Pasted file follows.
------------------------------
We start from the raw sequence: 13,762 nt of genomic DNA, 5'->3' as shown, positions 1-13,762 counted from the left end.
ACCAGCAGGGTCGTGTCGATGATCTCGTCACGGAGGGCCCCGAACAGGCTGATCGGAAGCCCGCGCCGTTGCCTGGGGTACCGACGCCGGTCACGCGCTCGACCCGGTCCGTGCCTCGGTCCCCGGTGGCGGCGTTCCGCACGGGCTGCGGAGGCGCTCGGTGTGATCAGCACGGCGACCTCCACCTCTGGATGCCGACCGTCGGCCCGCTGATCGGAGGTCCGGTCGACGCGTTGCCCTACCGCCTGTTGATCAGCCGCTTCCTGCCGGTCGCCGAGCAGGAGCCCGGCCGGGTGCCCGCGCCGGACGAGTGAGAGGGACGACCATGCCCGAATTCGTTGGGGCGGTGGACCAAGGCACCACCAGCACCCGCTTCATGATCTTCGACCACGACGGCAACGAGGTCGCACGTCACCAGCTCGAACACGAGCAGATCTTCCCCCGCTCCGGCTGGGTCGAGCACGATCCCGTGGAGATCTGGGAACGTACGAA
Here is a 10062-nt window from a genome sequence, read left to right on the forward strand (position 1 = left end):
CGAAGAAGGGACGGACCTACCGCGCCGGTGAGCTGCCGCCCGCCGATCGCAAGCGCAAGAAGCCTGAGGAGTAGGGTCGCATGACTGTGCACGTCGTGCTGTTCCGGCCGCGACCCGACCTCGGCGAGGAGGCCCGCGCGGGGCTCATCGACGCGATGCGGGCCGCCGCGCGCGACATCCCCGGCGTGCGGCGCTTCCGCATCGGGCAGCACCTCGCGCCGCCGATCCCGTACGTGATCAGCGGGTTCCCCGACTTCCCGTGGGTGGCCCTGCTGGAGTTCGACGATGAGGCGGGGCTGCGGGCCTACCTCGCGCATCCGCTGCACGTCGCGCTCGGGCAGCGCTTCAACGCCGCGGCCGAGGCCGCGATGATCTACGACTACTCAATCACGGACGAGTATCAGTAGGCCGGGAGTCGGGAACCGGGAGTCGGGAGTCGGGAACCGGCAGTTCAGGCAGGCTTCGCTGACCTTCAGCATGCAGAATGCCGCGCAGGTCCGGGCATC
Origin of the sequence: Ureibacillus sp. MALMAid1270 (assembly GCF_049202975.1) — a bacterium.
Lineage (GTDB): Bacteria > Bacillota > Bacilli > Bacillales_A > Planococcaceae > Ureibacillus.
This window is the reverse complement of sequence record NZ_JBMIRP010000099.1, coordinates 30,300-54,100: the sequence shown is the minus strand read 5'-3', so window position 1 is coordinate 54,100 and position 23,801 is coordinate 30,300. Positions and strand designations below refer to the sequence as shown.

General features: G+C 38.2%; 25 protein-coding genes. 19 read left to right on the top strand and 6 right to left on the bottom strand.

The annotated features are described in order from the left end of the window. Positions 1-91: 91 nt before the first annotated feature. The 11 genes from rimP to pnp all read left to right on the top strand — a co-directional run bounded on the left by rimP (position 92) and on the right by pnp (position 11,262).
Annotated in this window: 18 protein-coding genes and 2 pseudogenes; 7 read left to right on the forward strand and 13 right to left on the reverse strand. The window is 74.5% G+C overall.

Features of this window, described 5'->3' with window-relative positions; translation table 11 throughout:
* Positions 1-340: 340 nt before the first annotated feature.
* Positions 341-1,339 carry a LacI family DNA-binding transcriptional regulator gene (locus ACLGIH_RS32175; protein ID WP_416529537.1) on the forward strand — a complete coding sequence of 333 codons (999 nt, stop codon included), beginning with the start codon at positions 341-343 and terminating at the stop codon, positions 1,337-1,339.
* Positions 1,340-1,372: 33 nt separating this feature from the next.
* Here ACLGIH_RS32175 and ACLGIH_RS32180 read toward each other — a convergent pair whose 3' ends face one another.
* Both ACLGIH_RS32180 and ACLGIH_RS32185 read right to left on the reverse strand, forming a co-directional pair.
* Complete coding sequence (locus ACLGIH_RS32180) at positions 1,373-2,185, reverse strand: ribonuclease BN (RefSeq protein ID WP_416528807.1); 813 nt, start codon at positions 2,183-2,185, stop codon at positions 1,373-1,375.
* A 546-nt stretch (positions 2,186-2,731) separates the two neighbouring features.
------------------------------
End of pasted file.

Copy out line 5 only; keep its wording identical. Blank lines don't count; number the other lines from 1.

Origin of the sequence: Ureibacillus sp. MALMAid1270 (assembly GCF_049202975.1) — a bacterium.